If there were a record to set straight, it would be that Placebo present rock ‘n’ roll devoid of false notions of what it means to be rock ‘n’ roll. A theme reflected in their new album Meds through songs like the title track. Remarking on their exposition of typical rock clichés, Molko says, “People are in love from a distance with the cliché of sex, drugs and rock ‘n’ roll. They want to live vicariously through their rock stars and I think the main emphasis of Meds is to break open the clichés and show the public what ten years of abuse does to your head. You lose it pretty much.”

I remark that they probably were close to losing each other. Drummer Steve Hewitt acknowledges this and Molko adds, “When you’ve been given such a gift, it’d be a fucking shame to throw it away and become another cliché”

This humble approach is also revealed in the overwhelming sense of empathy in their new album’s lyrics. When asked what their current goals are from this point onward Molko comments, “It’s interesting that you use the word empathy because Meds is our most empathetic record. In a lot of the [previous] songwriting there wasn’t a great deal of empathy. I think the most powerful music I grew up with was music packed full of empathy and I think we always wanted to make music that was timeless. You have to write something that’s very personal. To create something timeless you have to ignore all movements and trends. I think to be timeless is a goal if any.”

Acknowledging this, I notice that the band’s current set lists are noticeably devoid of radio hits like the catchy friend-with-weed “Pure Morning.” A song that bassist Stefan Olsdal now refers to as “Pure Boring.” The rhymy drug-pop anthem that many still associate the band (and that many fervent fans such as myself don’t care for much) is now far outdated to the band themselves. In fact, they refuse to play it.

Hewitt succinctly notes, “If you can’t put your heart and soul into it then it’s pointless.”

Molko adds, “Yeah, just because we wrote it doesn’t mean we have to play it.”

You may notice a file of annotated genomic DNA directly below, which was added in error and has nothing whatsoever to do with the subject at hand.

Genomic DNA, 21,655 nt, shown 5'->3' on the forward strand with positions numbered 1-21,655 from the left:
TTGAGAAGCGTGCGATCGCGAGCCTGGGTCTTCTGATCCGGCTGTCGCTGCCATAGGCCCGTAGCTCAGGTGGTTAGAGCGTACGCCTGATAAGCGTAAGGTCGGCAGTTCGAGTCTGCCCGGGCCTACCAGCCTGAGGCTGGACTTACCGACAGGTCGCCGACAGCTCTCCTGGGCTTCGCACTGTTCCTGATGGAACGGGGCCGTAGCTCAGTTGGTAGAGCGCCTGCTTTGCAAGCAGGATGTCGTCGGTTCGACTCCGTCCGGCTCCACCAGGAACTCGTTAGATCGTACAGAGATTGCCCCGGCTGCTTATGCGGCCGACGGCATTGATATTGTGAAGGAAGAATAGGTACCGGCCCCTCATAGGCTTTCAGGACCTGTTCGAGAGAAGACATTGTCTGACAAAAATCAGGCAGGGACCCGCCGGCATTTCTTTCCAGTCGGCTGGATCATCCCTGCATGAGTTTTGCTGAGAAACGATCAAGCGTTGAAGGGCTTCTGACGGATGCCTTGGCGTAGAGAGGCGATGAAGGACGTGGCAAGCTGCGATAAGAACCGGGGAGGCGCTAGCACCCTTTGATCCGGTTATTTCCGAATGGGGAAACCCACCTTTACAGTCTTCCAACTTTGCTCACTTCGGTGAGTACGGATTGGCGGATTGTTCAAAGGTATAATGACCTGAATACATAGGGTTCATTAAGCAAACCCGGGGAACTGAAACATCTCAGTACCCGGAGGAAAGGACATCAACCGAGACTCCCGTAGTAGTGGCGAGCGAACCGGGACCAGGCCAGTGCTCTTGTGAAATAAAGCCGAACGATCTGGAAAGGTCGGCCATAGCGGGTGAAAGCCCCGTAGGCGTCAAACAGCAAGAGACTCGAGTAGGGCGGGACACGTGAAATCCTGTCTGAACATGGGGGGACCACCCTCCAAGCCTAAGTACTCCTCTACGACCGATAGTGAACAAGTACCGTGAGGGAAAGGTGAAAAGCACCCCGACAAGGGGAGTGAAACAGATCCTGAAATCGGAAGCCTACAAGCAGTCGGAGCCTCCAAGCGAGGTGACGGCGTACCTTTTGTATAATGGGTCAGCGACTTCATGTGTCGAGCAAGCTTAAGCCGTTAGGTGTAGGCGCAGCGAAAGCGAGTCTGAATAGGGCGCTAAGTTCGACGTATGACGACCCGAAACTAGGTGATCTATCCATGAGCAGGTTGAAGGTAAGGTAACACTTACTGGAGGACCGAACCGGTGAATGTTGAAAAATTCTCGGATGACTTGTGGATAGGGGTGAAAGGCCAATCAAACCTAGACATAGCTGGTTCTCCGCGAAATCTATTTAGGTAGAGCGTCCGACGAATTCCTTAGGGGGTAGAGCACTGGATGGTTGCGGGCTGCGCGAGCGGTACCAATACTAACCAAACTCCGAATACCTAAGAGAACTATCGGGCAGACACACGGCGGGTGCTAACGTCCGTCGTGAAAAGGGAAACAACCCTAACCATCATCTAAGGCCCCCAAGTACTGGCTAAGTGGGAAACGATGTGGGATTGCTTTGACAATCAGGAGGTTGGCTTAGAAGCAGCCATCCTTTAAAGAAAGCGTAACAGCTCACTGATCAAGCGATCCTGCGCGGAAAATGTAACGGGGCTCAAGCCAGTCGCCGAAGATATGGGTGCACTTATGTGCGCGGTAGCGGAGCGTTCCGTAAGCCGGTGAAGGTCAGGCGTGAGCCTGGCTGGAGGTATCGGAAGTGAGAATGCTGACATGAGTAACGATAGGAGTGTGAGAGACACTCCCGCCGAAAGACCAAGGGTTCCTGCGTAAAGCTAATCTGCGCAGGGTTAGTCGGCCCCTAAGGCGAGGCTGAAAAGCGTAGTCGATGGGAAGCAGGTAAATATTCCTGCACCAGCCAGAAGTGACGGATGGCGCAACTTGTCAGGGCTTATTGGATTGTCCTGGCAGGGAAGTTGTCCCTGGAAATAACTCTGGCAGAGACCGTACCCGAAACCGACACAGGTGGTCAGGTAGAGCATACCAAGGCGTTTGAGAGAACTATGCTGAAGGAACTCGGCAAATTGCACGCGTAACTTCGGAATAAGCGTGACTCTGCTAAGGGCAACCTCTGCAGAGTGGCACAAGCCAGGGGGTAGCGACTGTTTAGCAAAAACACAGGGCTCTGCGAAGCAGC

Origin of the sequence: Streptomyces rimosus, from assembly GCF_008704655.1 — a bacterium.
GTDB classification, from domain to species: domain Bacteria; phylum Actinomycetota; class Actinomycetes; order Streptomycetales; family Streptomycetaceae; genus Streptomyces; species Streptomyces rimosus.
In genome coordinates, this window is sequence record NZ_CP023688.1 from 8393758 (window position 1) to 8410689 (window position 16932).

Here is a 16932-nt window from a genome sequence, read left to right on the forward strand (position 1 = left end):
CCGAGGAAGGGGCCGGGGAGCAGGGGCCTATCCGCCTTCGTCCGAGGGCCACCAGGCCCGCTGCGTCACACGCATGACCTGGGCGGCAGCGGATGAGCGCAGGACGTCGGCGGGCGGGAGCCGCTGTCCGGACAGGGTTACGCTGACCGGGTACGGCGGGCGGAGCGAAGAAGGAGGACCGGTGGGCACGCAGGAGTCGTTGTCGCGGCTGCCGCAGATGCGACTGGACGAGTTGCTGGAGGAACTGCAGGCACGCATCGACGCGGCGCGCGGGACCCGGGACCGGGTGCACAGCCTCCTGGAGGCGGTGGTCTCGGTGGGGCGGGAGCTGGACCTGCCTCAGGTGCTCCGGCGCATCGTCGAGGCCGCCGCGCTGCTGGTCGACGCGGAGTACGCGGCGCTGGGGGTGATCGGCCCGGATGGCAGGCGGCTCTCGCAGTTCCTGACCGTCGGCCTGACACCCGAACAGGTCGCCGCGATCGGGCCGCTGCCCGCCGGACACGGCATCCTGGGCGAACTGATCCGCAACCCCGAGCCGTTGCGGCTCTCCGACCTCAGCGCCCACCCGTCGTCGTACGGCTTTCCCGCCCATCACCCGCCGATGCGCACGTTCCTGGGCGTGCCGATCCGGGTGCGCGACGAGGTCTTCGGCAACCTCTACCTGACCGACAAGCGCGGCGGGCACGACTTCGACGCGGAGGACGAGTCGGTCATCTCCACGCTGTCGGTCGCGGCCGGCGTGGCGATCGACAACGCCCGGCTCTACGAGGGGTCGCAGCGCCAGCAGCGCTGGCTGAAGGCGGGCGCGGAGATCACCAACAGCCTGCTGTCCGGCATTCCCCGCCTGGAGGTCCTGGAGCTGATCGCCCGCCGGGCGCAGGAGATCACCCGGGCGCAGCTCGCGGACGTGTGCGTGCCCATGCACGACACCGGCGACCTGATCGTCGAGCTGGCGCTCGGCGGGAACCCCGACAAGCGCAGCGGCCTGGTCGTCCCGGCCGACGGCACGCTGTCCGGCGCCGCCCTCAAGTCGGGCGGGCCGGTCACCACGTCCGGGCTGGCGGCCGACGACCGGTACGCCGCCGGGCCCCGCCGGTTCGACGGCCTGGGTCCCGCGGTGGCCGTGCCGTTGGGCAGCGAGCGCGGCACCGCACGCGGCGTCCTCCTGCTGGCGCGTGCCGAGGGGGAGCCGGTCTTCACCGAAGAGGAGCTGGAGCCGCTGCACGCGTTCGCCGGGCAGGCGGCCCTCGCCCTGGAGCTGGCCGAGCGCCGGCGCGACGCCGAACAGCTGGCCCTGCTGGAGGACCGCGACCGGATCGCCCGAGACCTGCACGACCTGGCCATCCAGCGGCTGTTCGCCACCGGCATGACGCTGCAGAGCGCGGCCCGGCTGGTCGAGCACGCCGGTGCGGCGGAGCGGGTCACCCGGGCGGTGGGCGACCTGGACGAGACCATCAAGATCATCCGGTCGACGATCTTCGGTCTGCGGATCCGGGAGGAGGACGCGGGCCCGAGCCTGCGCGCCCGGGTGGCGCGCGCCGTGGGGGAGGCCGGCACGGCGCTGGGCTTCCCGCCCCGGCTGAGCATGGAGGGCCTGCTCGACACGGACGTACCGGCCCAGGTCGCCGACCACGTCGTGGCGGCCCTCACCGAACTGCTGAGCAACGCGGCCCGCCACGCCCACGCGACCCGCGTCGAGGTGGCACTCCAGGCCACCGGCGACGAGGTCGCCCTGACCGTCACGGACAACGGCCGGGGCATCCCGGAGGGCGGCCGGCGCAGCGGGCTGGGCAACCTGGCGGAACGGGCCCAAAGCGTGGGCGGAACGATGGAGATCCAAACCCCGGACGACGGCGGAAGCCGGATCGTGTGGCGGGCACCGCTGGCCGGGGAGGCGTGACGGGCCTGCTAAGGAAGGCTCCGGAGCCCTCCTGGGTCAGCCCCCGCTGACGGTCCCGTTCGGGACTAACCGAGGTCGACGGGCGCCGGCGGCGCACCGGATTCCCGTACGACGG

This notion of having a need to get behind the songs they perform live is something reiterated time and again in the band’s casual conversations with me. I find it admirable and interesting that they would have the balls to not play one of the few songs that had major radio play for them in the States only to remain true to themselves.

And perhaps from my behind-the-scenes perspective, it is this sense of ethics and empathy that invokes my sense of evangelism again. I simply wish for others to see Placebo as they are and not what they’ve been typified as. As with any band, I witness bad moods and drunken moments while I’m with them, but I also witness a lot more poignant interactions. Discussions about what it means to love, thoughts about the state of music and a genuine concern for each other as bandmates.

It’s obvious to me now that artists ranging from David Bowie to Michael Stipe have worked with them. And it’s also clear that they truly have progressed beyond the clichés and bullshit gimmicks of their earlier years. Although, the razor sharp tongues that fans love them for are certainly still in effect as my interview ends with Molko sarcastically quipping to me that their next record is going to be “a gay country record [because] it’s a genre that hasn’t been explored enough in modern music. It’ll be kind of like a cross between The Village People and Johnny Cash.”

Without missing a beat, Olsdal adds, “Yes, and we’ll be in Speedos and Stetsons.”

Well, I might just have to follow them a third time then.

“Finally, we didn’t feel like we were just this faggy party band but that we actually had something profound to express.”